Chris Adamo, legislative counsel for Sen. Stabenow, said the legislation was offered as an amendment in the ongoing budget resolution debate this week. Adamo struck a theme echoed throughout the day at the 25x’25 Summit: agriculture and forestry need to be at the table as climate change regulation is negotiated. Furthermore, he said, agriculture should be a welcome presence. ‘Agriculture provides (climate change) cost reductions for all industries,’ Adamo said, citing his home state of Michigan as an example. Agriculture is the number two revenue-producing industry in the state, but because of the vast offsets the sector can provide, it will make the cost of combating climate change cheaper for manufacturing, Michigan’s number one industry.”

Additional perspective on climate change legislation was included in this update (“Lobbyists Offer Outlook for Congressional Action on Climate Change“), which was also posted yesterday at The 25 x 25 Blog.

Ken Anderson reported yesterday at Brownfield that, “The coalition known as 25 x ‘25 has issued guidelines that it says will insure a strong role for agriculture and forestry in climate change legislation.

“‘We really feel this is a new day for agriculture and forestry,’ says Nathan Rudgers, former New York Agriculture Commissioner and chairman of the 25 x ‘25 Carbon Work Group, ‘and rather than ducking, denying and deflecting, we have the opportunity to provide solutions. Offset provisions are critical and we need correct, enabling policy that includes agriculture and forestry.’”

And Dan Looker reported yesterday at AgricultureOnline that, “The timing couldn’t have been better. A day after Representative Henry Waxman (D-CA) released a ‘discussion draft’ of legislation meant to combat global warming, an agricultural group released its own report on exactly how farmers, ranchers and forest owners can help reduce greenhouse gas emissions.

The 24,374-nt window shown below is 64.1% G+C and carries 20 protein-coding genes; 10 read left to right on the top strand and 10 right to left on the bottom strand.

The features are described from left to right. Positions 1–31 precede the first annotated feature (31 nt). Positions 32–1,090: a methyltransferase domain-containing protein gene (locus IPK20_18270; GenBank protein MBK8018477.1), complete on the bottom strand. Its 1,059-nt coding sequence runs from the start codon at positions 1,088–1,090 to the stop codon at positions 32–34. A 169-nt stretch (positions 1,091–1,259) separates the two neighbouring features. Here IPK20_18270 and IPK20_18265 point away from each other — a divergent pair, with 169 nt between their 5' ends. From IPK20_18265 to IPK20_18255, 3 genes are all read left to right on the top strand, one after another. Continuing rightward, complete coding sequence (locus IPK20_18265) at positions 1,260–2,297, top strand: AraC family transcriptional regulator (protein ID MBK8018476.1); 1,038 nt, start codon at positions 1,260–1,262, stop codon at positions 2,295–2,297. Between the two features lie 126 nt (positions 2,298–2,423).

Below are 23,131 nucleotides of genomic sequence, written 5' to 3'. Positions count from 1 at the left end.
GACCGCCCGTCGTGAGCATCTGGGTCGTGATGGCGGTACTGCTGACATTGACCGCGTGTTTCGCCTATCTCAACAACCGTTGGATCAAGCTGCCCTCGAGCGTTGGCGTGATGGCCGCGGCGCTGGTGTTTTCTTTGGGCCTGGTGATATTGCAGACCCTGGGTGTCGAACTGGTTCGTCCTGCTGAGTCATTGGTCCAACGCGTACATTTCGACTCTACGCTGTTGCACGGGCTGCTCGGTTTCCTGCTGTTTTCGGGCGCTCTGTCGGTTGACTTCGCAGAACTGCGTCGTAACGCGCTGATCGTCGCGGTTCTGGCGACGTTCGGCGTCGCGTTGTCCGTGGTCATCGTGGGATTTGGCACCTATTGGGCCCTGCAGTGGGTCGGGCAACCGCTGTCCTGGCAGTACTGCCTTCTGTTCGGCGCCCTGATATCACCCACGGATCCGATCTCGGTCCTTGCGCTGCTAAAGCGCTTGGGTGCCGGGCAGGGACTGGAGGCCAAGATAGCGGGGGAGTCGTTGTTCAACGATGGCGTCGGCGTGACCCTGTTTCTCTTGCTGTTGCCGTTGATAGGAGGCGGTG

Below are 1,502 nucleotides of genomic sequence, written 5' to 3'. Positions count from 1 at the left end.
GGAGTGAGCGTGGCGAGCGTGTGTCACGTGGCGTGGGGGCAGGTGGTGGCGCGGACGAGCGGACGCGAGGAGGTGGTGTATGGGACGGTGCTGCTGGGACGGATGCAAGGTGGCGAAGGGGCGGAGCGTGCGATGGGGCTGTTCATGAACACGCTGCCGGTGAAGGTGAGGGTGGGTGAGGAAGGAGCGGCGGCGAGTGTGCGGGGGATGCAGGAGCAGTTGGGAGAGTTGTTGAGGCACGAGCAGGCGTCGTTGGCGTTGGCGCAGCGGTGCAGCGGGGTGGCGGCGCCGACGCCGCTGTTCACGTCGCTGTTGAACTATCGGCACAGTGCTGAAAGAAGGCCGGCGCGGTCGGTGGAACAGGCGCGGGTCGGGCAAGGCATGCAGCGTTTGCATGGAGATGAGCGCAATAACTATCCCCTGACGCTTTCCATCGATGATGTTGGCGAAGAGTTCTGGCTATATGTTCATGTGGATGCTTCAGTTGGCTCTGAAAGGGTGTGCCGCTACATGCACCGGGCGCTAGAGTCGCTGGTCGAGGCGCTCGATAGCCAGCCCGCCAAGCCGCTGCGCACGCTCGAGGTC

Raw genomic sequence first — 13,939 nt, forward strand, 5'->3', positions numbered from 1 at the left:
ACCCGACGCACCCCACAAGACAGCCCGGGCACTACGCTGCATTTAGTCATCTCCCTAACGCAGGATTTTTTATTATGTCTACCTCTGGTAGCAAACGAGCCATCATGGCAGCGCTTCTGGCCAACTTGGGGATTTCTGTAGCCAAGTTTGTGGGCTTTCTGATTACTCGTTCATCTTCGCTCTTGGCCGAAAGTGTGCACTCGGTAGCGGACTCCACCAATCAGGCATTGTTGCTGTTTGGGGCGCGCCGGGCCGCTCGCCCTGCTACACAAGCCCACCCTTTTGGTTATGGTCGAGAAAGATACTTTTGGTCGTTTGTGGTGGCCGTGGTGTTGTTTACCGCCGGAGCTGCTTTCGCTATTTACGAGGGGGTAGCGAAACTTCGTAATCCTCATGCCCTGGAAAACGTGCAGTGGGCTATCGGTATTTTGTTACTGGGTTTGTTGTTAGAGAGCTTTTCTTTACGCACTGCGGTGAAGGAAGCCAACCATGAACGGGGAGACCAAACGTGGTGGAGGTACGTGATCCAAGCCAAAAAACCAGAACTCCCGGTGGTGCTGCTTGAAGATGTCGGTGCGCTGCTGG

“The report, ‘Agriculture and Forestry in a Reduced Carbon Economy: Solutions from the Land,’ was released Wednesday by 25x’25, a group that has been lobbying for energy legislation to provide 25% of the nation’s fuel supply from renewables by 2025.

“The group argues that agriculture and forestry can help capture carbon in soil, plants and trees, but only if climate change legislation includes a cap and trade program that will adequately reward landowners for doing do.”

DTN writer Todd Neeley reported yesterday (link requires subscription) that, “Amid talk about where agriculture fits in the national debate on carbon emissions reduction, [Ohio farmer Bill Richards] said he has known the answer for about 40 years.

“‘I give my example to show what can be done,’ Richards said during the Fifth National Renewable Energy Summit presented by the National 25x’25 Alliance in Washington Wednesday. ‘No-till is the carbon-reduction solution with extra bonuses.’”

Mr. Neeley added that, “As federal lawmakers increasingly focus on climate change and limiting carbon emissions, agriculture is becoming an important representative at the table. No-till farming goes far beyond its carbon-reduction capabilities, he said. It improves water quality and helps the environment — both key components of sustainable agriculture.”